The Mantles - Long Enough to Leave (Slumberland)

High quality sonic delights to last you all summer long

Released Jul 15th, 2013 via Slumberland Records / By Lewie Peckham
The Mantles - Long Enough to Leave (Slumberland) Mainstays of the now seminal San Francisco garage rock scene that gave us Ty Segall, White Fence and Thee Oh Sees, Oakland’s The Mantles have expanded on the Nuggets-influenced protopunk fuzz of their debut album to incorporate more outside influences on new record Long Enough to Leave.

The first thing that strikes you as Long Enough to Leave plays is how familiar the whole thing sounds. Less in a lazily regurgitated way, more so in the sense of a record you might have heard growing up and never really appreciated. The loose jangle pop of songs like ‘Don’t Cross Town’ and album opener ‘Marbled Birds’ evoke the wistfulness of The Byrds psychedelia mixed with the youthful exuberance of 80s college rock. Singer Michael Olivares’ croon helps songs conjure images of washed-out beach scenes and hipstamatic-filtered romantic laments – perhaps best demonstrated on the breezy melancholy of ‘Raspberry Thighs’, an ode to summer love.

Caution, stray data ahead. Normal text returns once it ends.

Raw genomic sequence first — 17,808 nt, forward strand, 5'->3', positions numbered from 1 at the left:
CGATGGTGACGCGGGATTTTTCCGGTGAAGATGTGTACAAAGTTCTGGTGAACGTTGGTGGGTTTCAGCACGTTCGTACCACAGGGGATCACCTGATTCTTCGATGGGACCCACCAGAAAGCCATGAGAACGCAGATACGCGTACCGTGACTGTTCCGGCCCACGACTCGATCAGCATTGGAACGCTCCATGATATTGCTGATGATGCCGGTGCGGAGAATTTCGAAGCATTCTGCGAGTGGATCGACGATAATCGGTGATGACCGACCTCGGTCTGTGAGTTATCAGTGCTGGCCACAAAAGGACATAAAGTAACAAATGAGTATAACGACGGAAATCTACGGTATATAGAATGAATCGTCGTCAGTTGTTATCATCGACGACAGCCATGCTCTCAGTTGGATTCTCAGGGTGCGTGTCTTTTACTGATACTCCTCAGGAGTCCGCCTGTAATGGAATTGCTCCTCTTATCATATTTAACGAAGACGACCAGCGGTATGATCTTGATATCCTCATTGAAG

Dig deeper throughout Long Enough to Leave and you find influences ranging from the sunny indie pop of The Go-Betweens to Real Estate’s more modern take on that same sound. You begin to feel that The Mantles are a band mining a long way from their aforementioned peers; retro enough to play with White Fence (see the garage-y stomp of ‘Bad Design’) but all the while clutching records by The Feelies and REM close to their hearts.

Slumberland is a great example of a label putting out consistently high quality music, with every new release offering a soundtrack to the rest of the year. On the strength of Long Enough to Leave, The Mantles seem to have July, August and September’s musical accompaniment covered.